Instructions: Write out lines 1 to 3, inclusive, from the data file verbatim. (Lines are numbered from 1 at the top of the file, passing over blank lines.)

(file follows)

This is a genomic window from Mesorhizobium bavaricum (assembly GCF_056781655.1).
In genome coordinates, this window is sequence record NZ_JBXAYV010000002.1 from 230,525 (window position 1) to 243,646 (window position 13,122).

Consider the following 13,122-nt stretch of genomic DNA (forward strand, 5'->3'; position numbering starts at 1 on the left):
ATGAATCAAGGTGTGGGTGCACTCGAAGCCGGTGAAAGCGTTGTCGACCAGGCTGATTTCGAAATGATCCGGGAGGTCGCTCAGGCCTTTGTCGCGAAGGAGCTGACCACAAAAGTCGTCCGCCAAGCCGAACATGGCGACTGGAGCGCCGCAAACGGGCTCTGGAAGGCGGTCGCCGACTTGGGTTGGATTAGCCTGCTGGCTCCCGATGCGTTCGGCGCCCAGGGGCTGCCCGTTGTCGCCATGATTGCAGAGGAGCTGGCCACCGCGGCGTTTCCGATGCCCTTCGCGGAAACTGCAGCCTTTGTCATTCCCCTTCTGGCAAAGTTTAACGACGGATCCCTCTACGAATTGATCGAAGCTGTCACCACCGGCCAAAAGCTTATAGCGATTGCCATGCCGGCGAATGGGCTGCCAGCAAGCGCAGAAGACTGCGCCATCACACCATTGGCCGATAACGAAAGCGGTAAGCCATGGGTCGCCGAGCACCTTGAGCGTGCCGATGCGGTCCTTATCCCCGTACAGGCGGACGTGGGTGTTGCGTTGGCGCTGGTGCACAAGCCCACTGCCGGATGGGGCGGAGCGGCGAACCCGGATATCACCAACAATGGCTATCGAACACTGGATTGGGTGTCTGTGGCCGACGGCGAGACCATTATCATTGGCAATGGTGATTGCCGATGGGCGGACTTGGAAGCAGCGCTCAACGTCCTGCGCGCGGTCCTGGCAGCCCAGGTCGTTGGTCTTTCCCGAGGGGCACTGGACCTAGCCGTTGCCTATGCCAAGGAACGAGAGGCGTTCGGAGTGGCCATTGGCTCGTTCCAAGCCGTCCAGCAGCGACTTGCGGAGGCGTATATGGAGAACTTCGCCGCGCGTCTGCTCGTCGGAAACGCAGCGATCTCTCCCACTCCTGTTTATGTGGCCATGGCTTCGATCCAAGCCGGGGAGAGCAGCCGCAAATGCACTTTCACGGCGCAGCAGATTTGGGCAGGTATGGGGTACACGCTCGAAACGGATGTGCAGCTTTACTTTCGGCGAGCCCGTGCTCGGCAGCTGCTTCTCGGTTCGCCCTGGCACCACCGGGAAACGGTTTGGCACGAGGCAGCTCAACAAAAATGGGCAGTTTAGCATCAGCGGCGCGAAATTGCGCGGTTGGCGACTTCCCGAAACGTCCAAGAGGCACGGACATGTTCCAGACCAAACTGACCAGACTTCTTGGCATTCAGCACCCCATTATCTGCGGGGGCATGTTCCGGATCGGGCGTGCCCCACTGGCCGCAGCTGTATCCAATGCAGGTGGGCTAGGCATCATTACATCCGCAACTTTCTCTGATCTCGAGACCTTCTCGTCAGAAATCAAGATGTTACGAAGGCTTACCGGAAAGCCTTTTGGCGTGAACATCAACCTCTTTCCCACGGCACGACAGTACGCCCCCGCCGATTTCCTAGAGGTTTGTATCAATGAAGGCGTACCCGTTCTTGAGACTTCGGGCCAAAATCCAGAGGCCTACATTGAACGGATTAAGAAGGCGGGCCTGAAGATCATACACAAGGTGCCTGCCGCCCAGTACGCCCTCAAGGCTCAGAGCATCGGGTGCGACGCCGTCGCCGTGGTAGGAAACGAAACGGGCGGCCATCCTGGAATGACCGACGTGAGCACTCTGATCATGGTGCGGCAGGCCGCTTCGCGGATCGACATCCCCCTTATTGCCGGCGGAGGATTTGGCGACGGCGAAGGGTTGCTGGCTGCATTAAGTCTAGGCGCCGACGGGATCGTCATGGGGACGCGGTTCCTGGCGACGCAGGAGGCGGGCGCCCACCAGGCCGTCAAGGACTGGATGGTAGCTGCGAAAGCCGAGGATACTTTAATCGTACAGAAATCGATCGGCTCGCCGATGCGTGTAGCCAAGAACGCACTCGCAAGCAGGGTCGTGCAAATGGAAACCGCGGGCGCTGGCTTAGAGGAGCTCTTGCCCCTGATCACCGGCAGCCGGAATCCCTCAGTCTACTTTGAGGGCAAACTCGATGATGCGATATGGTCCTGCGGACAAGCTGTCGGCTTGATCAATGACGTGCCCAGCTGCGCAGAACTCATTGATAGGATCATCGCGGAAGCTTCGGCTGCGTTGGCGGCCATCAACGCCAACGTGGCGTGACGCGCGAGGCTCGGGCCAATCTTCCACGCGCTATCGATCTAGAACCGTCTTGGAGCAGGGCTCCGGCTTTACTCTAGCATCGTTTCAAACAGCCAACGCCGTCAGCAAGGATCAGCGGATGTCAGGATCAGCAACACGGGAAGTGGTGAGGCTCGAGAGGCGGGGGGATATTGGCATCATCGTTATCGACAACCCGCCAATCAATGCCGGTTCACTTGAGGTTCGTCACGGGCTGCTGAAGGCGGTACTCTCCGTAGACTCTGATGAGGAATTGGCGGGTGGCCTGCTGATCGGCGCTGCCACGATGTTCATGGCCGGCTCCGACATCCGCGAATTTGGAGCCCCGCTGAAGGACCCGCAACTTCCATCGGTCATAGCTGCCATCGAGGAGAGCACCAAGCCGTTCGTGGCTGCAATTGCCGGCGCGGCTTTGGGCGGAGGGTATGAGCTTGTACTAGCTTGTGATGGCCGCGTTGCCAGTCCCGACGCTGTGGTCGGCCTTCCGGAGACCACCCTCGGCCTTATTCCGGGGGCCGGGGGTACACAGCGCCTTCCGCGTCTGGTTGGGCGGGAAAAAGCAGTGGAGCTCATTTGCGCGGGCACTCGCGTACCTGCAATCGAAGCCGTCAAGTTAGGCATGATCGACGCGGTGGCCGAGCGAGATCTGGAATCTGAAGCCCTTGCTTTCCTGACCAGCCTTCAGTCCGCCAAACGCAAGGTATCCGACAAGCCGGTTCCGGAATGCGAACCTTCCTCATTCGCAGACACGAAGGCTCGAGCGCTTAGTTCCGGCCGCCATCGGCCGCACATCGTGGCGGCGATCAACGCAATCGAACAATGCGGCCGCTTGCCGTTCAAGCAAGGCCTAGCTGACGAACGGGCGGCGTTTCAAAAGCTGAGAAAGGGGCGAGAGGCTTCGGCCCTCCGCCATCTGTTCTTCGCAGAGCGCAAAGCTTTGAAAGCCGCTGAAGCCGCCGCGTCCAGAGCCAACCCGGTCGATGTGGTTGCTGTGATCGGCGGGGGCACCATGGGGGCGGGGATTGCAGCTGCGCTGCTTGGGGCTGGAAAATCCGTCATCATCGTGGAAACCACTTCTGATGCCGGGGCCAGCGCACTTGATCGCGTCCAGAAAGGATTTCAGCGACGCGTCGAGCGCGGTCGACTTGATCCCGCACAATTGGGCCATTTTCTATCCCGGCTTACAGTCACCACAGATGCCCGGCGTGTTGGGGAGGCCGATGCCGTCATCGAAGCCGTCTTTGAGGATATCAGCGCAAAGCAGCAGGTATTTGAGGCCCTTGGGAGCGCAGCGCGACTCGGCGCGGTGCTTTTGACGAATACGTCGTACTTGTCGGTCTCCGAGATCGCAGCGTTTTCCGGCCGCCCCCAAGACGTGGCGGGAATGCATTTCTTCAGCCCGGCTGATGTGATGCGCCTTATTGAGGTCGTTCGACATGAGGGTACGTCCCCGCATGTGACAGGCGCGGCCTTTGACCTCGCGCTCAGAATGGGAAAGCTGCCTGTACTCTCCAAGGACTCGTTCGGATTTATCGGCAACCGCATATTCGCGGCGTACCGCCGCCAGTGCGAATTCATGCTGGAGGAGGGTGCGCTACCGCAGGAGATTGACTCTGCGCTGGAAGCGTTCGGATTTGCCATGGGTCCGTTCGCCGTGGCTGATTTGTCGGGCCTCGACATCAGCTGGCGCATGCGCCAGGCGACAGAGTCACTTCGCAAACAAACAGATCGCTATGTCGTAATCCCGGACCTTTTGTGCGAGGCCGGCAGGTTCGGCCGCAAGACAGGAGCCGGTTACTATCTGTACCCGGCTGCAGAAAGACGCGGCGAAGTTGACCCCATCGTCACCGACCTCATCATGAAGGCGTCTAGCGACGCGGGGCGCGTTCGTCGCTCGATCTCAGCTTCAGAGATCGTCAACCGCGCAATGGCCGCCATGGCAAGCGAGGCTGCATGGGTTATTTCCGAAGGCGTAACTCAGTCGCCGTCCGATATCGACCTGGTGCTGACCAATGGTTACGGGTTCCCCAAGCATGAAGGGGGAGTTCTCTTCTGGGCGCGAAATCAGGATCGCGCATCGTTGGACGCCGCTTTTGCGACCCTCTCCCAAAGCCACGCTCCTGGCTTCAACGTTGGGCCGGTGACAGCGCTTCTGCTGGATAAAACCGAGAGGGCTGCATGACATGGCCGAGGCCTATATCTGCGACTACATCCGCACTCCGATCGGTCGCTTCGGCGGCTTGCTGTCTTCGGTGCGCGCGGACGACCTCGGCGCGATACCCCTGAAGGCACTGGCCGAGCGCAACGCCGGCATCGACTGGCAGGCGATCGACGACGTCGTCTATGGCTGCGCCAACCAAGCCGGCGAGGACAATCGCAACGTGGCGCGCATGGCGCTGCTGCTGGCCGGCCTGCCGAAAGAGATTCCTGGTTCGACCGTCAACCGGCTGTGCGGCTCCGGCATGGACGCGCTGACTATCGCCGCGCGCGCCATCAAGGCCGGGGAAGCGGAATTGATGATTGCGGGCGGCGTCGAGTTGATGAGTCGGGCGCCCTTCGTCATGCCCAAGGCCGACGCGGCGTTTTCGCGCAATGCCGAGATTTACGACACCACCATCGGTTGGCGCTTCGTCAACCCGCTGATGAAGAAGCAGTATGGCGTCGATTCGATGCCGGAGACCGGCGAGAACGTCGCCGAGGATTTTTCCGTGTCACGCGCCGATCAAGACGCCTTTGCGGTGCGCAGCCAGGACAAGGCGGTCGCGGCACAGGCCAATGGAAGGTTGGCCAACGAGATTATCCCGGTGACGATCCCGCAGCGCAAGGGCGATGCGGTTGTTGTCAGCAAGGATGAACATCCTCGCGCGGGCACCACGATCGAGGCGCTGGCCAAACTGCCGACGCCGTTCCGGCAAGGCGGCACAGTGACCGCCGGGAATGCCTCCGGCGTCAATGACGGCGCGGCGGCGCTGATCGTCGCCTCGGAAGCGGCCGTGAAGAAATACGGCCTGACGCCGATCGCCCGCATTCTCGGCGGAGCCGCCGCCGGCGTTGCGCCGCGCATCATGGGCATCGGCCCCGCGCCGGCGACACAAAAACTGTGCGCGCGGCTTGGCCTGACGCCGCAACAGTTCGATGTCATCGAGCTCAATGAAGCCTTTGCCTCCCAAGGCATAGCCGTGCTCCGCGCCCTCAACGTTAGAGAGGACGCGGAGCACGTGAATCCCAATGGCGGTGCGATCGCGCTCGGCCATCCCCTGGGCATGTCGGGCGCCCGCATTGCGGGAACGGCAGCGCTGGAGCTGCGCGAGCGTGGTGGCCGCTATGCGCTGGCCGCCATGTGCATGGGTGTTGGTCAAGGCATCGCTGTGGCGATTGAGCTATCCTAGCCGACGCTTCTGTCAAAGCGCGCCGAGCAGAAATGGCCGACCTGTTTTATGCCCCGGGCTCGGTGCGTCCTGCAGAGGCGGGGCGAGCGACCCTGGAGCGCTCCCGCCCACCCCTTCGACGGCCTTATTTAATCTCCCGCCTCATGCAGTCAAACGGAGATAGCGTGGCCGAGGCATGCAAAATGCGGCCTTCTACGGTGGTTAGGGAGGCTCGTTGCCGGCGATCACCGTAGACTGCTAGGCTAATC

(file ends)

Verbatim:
This is a genomic window from Mesorhizobium bavaricum (assembly GCF_056781655.1).
In genome coordinates, this window is sequence record NZ_JBXAYV010000002.1 from 230,525 (window position 1) to 243,646 (window position 13,122).

Consider the following 13,122-nt stretch of genomic DNA (forward strand, 5'->3'; position numbering starts at 1 on the left):